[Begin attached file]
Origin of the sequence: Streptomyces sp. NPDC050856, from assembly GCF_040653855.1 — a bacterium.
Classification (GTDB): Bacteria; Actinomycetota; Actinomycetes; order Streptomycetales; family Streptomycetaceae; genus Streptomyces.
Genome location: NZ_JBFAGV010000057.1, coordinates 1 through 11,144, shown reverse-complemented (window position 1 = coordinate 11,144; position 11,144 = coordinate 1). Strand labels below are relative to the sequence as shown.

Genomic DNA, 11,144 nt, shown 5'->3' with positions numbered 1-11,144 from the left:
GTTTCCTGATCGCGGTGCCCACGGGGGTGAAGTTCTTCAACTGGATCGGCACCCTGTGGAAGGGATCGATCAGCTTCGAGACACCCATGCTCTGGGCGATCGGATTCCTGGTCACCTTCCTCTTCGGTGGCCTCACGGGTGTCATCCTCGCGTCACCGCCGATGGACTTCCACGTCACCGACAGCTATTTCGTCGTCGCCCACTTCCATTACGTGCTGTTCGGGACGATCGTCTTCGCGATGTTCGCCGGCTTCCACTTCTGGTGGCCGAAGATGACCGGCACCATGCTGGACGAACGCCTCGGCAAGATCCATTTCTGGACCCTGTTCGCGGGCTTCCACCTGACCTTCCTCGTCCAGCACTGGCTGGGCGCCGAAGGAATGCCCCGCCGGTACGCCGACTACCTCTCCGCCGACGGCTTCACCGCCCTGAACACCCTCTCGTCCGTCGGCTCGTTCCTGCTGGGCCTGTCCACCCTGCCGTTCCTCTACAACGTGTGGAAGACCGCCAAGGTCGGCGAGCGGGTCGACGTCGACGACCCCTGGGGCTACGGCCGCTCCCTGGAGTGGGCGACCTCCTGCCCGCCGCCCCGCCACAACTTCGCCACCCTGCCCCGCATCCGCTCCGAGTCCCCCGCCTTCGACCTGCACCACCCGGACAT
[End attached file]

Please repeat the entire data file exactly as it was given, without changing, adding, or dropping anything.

Origin of the sequence: Streptomyces sp. NPDC050856, from assembly GCF_040653855.1 — a bacterium.
Classification (GTDB): Bacteria; Actinomycetota; Actinomycetes; order Streptomycetales; family Streptomycetaceae; genus Streptomyces.
Genome location: NZ_JBFAGV010000057.1, coordinates 1 through 11,144, shown reverse-complemented (window position 1 = coordinate 11,144; position 11,144 = coordinate 1). Strand labels below are relative to the sequence as shown.

Genomic DNA, 11,144 nt, shown 5'->3' with positions numbered 1-11,144 from the left:
GTTTCCTGATCGCGGTGCCCACGGGGGTGAAGTTCTTCAACTGGATCGGCACCCTGTGGAAGGGATCGATCAGCTTCGAGACACCCATGCTCTGGGCGATCGGATTCCTGGTCACCTTCCTCTTCGGTGGCCTCACGGGTGTCATCCTCGCGTCACCGCCGATGGACTTCCACGTCACCGACAGCTATTTCGTCGTCGCCCACTTCCATTACGTGCTGTTCGGGACGATCGTCTTCGCGATGTTCGCCGGCTTCCACTTCTGGTGGCCGAAGATGACCGGCACCATGCTGGACGAACGCCTCGGCAAGATCCATTTCTGGACCCTGTTCGCGGGCTTCCACCTGACCTTCCTCGTCCAGCACTGGCTGGGCGCCGAAGGAATGCCCCGCCGGTACGCCGACTACCTCTCCGCCGACGGCTTCACCGCCCTGAACACCCTCTCGTCCGTCGGCTCGTTCCTGCTGGGCCTGTCCACCCTGCCGTTCCTCTACAACGTGTGGAAGACCGCCAAGGTCGGCGAGCGGGTCGACGTCGACGACCCCTGGGGCTACGGCCGCTCCCTGGAGTGGGCGACCTCCTGCCCGCCGCCCCGCCACAACTTCGCCACCCTGCCCCGCATCCGCTCCGAGTCCCCCGCCTTCGACCTGCACCACCCGGACAT